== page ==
21 March 2017

Wanted: Genetic Genealogy Analysis Tools Incorporating Family Tree Charts

Programmers who are interested in genetic genealogy have provided some great tools for DNA analysis. Testing companies provide some great tools, too. New tools are produced all of the time and I use and love most of them. I WANT MORE. I want some specific features. Few of these tools today correlate the detailed DNA data (Y-DNA STR mutations, atDNA shared segments with start and stop points on a chromosome) with the family tree in an easily understood way. That correlation is essential for the "genealogy" in genetic genealogy.

One of the to-do tasks that keeps getting shoved lower on my priority list is to provide genealogy software developers with a list of what we need to incorporate DNA data into our databases and to create useful output for analysis. Genetic genealogical research has matured to the point where this should become a priority.

If we all pool our ideas, we can come up with a good list to provide to developers so the output is what we want. We need a list of the data we want to store in the genealogy database as well as what type of output reports we need.

So what would your ideal genealogy database incorporate and provide as output for your genetic analysis? Not necessarily the raw DNA data for analysis, but the shared DNA data related to the other test-takers in your database.

Feel free to provide suggestions as comments to this blog post, as Facebook comments if you read this on Facebook, or contact me directly using the email addresses on my website http://debbiewayne.com/ (scroll to the bottom of any page to see contact info).

So what finally spurred me to make this a priority after all this time? (1) I investigated different tree creation tools a few months ago and discussed it on Facebook. I found none of the tools produce exactly what I want for DNA analysis. (2) The McGuire Method of charting several of us saw last summer was published.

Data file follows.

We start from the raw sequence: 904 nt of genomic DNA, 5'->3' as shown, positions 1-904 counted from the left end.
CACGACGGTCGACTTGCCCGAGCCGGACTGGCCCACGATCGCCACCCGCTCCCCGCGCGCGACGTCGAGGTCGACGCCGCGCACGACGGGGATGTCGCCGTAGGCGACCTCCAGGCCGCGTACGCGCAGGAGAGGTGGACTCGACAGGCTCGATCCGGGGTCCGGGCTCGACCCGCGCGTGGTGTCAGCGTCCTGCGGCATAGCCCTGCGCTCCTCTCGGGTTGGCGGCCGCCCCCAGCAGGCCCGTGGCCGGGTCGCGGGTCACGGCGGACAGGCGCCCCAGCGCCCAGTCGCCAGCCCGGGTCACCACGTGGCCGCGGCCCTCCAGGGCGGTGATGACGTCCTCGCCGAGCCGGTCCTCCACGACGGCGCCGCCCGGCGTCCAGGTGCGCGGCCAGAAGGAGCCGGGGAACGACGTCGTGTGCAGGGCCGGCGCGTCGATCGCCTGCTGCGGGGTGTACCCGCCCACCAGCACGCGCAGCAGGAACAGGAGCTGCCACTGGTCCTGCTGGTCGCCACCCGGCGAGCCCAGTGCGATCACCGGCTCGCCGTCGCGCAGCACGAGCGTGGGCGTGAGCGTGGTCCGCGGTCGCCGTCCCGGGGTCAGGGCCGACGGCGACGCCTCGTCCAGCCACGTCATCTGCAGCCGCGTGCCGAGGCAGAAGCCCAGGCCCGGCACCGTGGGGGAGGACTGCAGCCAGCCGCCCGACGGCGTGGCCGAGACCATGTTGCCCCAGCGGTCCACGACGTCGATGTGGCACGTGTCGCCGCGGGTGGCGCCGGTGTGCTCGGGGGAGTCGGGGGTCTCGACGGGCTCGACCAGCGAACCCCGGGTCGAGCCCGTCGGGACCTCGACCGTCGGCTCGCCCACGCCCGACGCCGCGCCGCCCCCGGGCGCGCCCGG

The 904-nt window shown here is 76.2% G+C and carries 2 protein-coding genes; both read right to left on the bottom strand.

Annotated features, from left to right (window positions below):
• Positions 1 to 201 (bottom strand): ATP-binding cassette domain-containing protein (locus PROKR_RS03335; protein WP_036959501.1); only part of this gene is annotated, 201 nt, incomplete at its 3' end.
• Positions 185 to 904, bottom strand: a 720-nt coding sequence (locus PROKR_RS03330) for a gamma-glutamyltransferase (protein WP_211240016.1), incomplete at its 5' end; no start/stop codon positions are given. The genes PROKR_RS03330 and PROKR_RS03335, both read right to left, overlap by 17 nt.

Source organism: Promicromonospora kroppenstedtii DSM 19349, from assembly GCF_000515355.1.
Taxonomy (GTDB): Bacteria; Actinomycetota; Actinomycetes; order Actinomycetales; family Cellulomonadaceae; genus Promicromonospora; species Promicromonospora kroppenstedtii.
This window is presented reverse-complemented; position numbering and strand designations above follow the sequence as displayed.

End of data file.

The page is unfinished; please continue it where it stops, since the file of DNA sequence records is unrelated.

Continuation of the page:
Lauren McGuire recently wrote a guest post on Blaine T. Bettinger's The Genetic Genealogist blog, "GUEST POST: The McGuire Method – Simplified Visual DNA Comparisons." This describes the great chart she designed for correlating a family tree and shared autosomal DNA (atDNA) totals for analysis. The chart Lauren uses in the blog post displays total shared centimorgans (cM), percentage shared, and relationship of each person on the tree in an efficient and compact format. I like seeing all of these items at once as all are important during analysis.

I immediately loved Lauren's chart when I first saw it. She and I obviously think the same way about what we want to see when analyzing DNA information.

My own charts started out with printed trees - either created in an image editor, Microsoft Word SmartArt, RootsMagic genealogy software, Progeny Charting Companion, or, more recently TreeDraw. Lauren and many others use Excel. Some use LucidChart and other online charting tools (find more info on these tools with a Google search). None of these tools provide an easy way to create a tree that only includes the DNA test-takers, much less incorporate the DNA data with the tree. And often my DNA data is handwritten at the bottom of the printed chart. If I want to make it look prettier then I spend a lot of time getting a Word table to line up under the family tree.

My own charts have evolved over the years. I started by creating an image of the tree and Y-DNA STR differences in an image editor:

Y-DNA and Tree Chart as Image, Debbie Parker Wayne

That evolved into a Word table that was easier to modify:

Y-DNA and Tree Chart as Table, Debbie Parker Wayne

Then into Word SmartArt which was better to show in a presentation:

Y-DNA and Tree Chart as Smart Art, Debbie Parker Wayne

For autosomal DNA triangulation I started with Word SmartArt and hand-written shared segment info:

atDNA and Tree Chart as Smart Art with Hand-written Notes, Debbie Parker Wayne

That evolved into simplified trees with a Word table showing shared segment info:

atDNA and Tree Chart as Smart Art with Shared Segment Table, Debbie Parker Wayne

I use a similar table when I am analyzing total shared DNA against the tree relationships.

What other formats have you found useful? What would make your DNA analysis process easier?